Apparently one of the stereotypes of Westerners in Korea is that we like to put ketchup on everything.  I was made aware of this on my first night in Ulsan, out for dinner at a Korean restaurant with an Australian fellow-teacher.  After delivering our food (I had some vegetable noodle dish, my friend had squid), our waitress returned quickly to deposit a large bottle of ketchup on the table with a knowing smile.  The idea of putting this condiment on either of our meals was, of course, repulsive.

You can read about what kimchi is here.  It tends to be pretty spicy, and my low tolerance for spicy food has been a challenge for me here.  I’ve been forcing myself to eat at least a little bit of kimchi almost every day in order to build up a tolerance (it is always served in the school cafeteria at lunch), and after a couple of weeks of this, kimchi still burns my throat on the way down, but it no longer makes me feel like I am being punched in the face.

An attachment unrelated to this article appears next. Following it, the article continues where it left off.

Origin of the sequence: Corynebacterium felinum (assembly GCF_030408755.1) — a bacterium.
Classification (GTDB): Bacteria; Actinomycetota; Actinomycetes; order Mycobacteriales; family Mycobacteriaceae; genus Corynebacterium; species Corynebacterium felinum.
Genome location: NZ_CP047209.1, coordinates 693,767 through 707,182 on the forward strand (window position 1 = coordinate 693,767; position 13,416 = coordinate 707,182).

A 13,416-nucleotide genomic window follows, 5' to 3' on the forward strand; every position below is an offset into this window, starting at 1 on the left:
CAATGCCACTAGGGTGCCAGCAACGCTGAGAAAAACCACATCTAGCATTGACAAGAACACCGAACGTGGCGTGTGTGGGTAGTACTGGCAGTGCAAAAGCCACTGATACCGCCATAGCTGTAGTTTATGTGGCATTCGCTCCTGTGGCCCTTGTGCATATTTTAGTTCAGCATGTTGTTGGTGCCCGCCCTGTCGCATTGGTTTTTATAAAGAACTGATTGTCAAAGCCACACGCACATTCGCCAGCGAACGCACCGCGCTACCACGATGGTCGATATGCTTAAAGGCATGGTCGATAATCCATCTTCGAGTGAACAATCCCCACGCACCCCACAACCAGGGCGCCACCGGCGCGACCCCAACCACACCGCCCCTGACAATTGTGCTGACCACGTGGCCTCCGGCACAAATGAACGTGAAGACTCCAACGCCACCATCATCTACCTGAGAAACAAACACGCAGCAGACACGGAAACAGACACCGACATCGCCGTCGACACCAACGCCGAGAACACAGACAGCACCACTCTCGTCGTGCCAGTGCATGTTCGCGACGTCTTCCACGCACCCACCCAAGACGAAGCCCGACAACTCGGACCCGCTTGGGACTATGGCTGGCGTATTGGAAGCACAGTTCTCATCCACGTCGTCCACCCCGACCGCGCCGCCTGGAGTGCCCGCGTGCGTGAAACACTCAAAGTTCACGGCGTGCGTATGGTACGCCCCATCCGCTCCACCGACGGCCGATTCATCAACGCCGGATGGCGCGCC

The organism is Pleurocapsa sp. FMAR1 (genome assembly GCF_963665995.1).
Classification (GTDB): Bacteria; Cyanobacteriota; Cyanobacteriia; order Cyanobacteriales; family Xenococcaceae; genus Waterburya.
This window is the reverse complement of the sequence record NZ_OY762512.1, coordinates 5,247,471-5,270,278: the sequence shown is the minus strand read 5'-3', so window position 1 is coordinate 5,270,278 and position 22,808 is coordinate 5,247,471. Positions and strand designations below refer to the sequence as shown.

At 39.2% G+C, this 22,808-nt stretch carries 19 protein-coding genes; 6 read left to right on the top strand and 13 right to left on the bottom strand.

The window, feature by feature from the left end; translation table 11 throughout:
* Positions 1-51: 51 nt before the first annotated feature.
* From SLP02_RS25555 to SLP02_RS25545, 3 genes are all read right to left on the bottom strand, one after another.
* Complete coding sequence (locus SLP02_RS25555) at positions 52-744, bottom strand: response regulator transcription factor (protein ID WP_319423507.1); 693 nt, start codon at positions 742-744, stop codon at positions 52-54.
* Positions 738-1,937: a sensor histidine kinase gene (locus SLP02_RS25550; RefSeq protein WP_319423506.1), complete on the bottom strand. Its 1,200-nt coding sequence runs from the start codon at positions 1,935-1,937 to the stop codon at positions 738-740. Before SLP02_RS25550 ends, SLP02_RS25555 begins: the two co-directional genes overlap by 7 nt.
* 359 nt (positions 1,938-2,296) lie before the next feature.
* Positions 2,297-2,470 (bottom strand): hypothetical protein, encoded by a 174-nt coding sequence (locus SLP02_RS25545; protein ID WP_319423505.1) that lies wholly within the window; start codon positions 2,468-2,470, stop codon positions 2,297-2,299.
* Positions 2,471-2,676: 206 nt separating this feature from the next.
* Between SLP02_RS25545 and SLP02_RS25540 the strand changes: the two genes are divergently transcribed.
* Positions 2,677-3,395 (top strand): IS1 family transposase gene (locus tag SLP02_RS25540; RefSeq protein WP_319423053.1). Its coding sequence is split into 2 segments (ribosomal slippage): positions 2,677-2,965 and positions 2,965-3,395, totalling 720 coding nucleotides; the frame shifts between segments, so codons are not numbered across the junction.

I’m not a big fan of either of these condiments, but I liked the alliteration and the obvious East/West dichotomy of the title.

If you have found this blog and don’t know me personally, I am an English teacher through the EPIK program, working in Mugeo Middle School in Ulsan, South Korea.  I’m here on a year contract that started in late March, 2009.  If you have questions about any of these things, feel free to contact me.

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